Illegal trafficking in weapons and narcotics and the movement of jihadist-linked terrorists across Montenegro's borders with Albania, and also across its borders with Serbia and on into Bosnia, is now widespread and routine, and is facilitated by the pervasive illegal trafficking in other commodities, to skirt taxes. The illicit smuggling of tobacco, for example, was, in 2005, reported to have made up 60 percent of Montenegro's GDP. What was now occurring was the growing interrelationship between criminal groups of Montenegrins and Albanians, with the net effect of supporting -- or at least facilitating -- the freedom of action of Islamist-jihadist terrorists. Indeed, the support for the Montenegrin political leadership by the Kosovo Albanian leadership was as much a marriage of corrupt financial activities as it was an alliance which worked to put Serbia on the defensive.
But at least on the formal level, Montenegrin officials had, for the past two to three years, been aware of the danger of the terrorist activities in the area to their future survival, and the Montenegrin Deputy Prime Minister and Minister of the Interior Affairs Dragan Djurovic, and the Deputy Minister of the Public Security Service of Montenegrin Ministry of Interior Affairs, Mico Orlandic, had developed a series of alliances with police forces and counter-terrorism intelligence units throughout Eastern, Central, and Western Europe, and the United States.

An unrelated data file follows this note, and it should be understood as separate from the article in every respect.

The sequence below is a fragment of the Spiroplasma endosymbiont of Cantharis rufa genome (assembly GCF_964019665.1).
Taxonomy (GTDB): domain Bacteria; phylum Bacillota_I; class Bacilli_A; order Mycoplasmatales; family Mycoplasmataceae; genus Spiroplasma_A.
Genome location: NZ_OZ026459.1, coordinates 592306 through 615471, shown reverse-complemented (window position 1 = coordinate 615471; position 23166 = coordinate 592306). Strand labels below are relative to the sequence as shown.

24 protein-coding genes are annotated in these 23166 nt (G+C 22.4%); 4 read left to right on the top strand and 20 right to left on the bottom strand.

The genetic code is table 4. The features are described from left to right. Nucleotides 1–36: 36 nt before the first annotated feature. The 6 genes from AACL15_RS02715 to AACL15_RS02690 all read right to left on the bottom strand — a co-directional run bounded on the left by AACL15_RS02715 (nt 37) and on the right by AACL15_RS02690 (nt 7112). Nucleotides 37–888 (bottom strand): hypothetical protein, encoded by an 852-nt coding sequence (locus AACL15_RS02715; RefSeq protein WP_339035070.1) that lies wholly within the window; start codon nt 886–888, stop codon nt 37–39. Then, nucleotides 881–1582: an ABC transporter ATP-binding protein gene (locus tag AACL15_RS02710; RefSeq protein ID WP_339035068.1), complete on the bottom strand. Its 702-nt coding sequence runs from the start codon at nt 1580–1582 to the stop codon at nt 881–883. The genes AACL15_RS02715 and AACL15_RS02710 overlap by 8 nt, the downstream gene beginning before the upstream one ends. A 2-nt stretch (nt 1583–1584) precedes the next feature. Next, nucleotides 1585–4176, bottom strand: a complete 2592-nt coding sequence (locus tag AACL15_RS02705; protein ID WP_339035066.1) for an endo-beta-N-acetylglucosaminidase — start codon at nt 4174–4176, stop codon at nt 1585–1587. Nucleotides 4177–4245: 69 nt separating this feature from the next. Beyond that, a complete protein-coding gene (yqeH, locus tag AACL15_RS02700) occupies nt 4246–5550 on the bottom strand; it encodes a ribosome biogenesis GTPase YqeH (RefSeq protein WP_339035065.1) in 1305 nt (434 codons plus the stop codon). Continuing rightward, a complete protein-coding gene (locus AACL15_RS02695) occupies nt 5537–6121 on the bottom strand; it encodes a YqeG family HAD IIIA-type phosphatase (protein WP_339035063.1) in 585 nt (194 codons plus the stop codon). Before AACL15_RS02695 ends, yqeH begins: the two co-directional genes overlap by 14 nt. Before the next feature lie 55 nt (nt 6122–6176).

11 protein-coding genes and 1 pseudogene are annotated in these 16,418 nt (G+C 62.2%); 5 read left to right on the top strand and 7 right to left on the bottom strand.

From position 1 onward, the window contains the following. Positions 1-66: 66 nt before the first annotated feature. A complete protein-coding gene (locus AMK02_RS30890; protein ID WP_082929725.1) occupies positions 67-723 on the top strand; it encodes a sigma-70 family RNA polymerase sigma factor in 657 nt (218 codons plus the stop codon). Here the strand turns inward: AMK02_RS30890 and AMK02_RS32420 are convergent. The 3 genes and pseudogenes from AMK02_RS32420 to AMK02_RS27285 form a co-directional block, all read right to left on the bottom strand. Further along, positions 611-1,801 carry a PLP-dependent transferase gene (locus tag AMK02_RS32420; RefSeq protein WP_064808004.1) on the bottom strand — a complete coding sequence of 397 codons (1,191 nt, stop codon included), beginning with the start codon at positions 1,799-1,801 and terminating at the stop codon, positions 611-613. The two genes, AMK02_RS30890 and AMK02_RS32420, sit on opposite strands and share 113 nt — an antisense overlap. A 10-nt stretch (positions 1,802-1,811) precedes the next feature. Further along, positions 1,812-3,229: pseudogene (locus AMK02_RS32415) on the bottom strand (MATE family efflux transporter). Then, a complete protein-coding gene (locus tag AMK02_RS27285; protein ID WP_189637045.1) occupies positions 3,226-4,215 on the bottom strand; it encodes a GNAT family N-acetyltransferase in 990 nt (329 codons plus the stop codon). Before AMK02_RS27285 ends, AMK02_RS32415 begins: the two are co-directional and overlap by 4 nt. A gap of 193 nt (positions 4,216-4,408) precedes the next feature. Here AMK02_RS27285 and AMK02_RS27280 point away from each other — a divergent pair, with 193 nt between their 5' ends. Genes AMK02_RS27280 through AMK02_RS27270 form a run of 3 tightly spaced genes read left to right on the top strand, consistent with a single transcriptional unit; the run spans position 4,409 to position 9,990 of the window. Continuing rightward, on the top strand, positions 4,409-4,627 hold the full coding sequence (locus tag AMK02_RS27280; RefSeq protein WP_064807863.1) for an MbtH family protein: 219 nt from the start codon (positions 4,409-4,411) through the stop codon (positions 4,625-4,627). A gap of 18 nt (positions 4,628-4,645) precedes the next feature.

The Ministry of the Interior, in fact, is the focus of Montenegro's security activities, but it is not clear whether there is a consciousness in Podgorica at this point of the need now to disassociate Montenegro's political leadership from that of Kosovo, now that the goal of independence has been achieved. The Kosovo Albanian leadership in Pristina, however, should be expected now to push Podgorica for a return of the support the KLA gave to the independence campaign of the Montenegrins.
Montenegro will not benefit from any of the structures or assets of the Serbia and Montenegro Armed Forces. Under the original founding treaty of the union between Serbia and Montenegro in 1993, it was stipulated that the state which left the union would forfeit all rights to the union assets and infrastructure, which most significantly includes the Armed Forces and the diplomatic missions abroad. However, as negotiations progress on the mechanics of separation, it is probable that the Serbian Government may well sell, or transfer, to the Montenegrins the bulk of the now-dilapidated Navy, taking only the riverine assets for the Republic of Serbia's now growing needs on its river trade with Europe via the Danube and other rivers. Similarly, it would be difficult for the Army and Air Force to remove fixed assets from Montenegro, but Serbia seems unlikely to leave any armor, vehicles, weapons systems, or aircraft of any value to the Montenegrins.